Manuka honey is a unique type of honey that originates from New Zealand and certain areas of Australia. It is produced by bees that pollinate the flowers of the manuka bush (Leptospermum scoparium).

Due to its potential health benefits, Manuka honey has captured significant attention and is much valued on a global scale.

On the trademark side, New Zealand and Australia have been fighting over the use of the Manuka name for over 10 years.

According to a recent ruling of the IP office of New Zealand, the term 'Manuka' is merely descriptive and not distinctive. New Zealand honey producers have finally faced a setback in their efforts to secure exclusive rights to the term of Manuka honey.

The dispute began in 2015 when Manuka Honey Appellation Society (MHAS) attempted to register "Manuka honey" as a certification trademark, aiming to reserve the use of the term solely for honey produced within New Zealand's borders.

Unlike a standard trademark, a certification trademark certifies that the goods or services adhere to specific characteristics or standards which distinguish them from others.

Accompanying regulations which specify the criteria to be met by goods and services are crucial to obtain certification trademark status. In this case, MHAS proposed regulations that required the honey to be produced in New Zealand and possess specific characteristics from the leptospermum scoparium plant.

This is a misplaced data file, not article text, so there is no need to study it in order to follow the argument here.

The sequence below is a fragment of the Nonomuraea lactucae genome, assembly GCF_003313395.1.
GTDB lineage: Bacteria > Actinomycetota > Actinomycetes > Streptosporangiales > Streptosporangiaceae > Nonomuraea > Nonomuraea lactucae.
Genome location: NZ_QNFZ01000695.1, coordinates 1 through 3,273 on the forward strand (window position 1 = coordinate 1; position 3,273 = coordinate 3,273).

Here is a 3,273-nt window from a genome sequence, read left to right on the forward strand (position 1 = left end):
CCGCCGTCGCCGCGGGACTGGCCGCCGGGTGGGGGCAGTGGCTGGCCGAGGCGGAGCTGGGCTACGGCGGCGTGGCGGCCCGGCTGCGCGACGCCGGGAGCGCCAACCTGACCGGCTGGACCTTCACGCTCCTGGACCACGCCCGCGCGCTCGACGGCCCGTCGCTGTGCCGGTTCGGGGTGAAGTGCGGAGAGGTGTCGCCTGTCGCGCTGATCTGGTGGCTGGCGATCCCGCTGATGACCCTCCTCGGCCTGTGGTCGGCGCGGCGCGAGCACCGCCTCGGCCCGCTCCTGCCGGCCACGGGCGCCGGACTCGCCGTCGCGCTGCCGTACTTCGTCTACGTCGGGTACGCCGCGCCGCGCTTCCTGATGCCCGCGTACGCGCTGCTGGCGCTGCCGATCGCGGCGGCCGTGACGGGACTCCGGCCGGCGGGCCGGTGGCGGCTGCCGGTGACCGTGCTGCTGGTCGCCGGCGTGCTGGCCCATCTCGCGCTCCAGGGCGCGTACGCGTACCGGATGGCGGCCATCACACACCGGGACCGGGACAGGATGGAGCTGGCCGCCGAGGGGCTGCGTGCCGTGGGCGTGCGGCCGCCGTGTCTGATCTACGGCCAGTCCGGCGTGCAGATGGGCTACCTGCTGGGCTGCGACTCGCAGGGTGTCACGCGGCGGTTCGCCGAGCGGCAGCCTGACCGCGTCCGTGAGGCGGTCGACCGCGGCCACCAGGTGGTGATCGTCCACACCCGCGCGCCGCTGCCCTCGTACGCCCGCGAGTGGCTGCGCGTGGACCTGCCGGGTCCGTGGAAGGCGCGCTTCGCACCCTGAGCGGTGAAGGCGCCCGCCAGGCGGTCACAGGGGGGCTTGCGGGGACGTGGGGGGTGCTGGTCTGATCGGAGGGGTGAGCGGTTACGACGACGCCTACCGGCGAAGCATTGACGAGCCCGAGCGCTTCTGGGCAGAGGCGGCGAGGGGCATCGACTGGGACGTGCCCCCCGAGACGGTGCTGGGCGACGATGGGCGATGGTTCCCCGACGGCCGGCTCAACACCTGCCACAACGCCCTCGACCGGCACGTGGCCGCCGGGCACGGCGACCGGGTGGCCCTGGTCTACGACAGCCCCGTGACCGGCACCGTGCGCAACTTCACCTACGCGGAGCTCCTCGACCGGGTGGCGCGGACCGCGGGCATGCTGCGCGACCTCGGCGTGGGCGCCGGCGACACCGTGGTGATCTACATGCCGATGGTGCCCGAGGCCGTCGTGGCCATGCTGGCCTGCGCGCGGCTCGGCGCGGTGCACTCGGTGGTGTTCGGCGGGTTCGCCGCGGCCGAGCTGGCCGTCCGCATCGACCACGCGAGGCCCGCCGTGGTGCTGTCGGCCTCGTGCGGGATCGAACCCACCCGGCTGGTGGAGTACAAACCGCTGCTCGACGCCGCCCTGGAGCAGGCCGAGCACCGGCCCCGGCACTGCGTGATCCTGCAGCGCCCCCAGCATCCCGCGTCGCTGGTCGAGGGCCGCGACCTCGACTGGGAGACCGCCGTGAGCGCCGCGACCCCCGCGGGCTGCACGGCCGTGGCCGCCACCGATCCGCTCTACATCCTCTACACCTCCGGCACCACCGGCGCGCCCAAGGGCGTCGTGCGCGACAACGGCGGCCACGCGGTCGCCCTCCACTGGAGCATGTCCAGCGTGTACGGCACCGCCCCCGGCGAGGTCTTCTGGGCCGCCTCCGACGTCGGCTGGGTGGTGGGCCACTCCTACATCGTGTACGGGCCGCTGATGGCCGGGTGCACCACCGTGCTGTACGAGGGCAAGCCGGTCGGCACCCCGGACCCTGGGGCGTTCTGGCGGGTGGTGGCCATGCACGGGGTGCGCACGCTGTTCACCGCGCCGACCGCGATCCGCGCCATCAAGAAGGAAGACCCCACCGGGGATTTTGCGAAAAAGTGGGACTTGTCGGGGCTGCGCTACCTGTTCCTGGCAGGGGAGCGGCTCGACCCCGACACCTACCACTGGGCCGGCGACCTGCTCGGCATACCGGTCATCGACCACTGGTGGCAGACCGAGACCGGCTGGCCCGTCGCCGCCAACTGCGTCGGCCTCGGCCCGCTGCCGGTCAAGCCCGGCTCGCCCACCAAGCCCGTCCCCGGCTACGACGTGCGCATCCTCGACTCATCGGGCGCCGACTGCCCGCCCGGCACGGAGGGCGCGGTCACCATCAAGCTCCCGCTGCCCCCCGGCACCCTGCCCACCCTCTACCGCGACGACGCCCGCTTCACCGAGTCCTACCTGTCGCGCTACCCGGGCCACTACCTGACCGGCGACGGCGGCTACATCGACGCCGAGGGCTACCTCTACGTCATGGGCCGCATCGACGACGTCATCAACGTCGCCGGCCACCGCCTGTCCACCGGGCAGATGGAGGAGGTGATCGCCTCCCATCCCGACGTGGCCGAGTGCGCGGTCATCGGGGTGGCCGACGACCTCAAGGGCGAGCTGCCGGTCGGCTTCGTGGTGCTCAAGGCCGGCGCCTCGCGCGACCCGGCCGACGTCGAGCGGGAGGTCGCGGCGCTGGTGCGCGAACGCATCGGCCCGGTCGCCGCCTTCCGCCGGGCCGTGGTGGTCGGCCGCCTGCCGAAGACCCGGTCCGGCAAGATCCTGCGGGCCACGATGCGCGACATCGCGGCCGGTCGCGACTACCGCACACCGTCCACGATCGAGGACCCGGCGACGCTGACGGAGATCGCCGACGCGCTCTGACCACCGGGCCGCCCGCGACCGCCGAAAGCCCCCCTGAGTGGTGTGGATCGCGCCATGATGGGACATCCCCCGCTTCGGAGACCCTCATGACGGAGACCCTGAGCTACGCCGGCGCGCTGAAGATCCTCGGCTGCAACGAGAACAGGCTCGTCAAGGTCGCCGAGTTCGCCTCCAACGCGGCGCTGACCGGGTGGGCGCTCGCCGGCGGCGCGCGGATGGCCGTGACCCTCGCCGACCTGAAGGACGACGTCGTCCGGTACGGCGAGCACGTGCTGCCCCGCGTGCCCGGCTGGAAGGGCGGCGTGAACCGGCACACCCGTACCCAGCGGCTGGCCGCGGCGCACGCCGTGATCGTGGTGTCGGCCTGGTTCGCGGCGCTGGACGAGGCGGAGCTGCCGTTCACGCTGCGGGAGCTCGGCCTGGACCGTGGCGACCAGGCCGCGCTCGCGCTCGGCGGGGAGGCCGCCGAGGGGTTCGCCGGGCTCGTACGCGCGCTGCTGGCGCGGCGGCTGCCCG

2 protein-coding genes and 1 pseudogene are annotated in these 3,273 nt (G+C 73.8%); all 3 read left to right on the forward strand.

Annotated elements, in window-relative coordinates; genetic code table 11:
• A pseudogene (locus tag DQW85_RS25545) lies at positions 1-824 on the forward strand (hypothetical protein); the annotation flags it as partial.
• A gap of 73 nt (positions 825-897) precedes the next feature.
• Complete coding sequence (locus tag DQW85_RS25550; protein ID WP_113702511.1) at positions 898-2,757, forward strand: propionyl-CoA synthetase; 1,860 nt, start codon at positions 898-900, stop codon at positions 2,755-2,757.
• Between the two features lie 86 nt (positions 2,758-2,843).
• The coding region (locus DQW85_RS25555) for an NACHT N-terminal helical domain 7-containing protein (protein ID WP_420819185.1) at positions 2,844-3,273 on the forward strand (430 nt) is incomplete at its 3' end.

The Australian Manuka Honey Association opposed the application by arguing that the term "Manuka honey" was rather descriptive than distinctive.

The court deems that the Manuka mark does not meet the distinctiveness requirement and could potentially confuse consumers. The term "Manuka" is a Mauri word adopted into the English language, evidence indicated that the plant was native to both Australia and New Zealand, and the term "Manuka honey" described honey derived from this plant.

MHAS argued that the term "Manuka Honey" held significance in Mauri culture and should be recognized as distinctive due to its association with Mauri principles. However, the Assistant Commissioner ruled that these factors did not override the legal requirements for trademark protection.

After evaluating how the average consumers would consider the term, the Intellectual Property Office of New Zealand concluded that "Manuka honey" was widely used by both countries for honey products before the application was filed, and accordingly it is insufficiently distinctive.

The Office said in its ruling that this was "one of the most complex and long-running proceedings".

While the decision is disappointing for MHAS, the possibility of an appeal remains open. Australia, on the other side, is delighted by the favorable outcome and has issued a press release saying that they are planning to develop international market of manuka honey to meeting the rising market needs.

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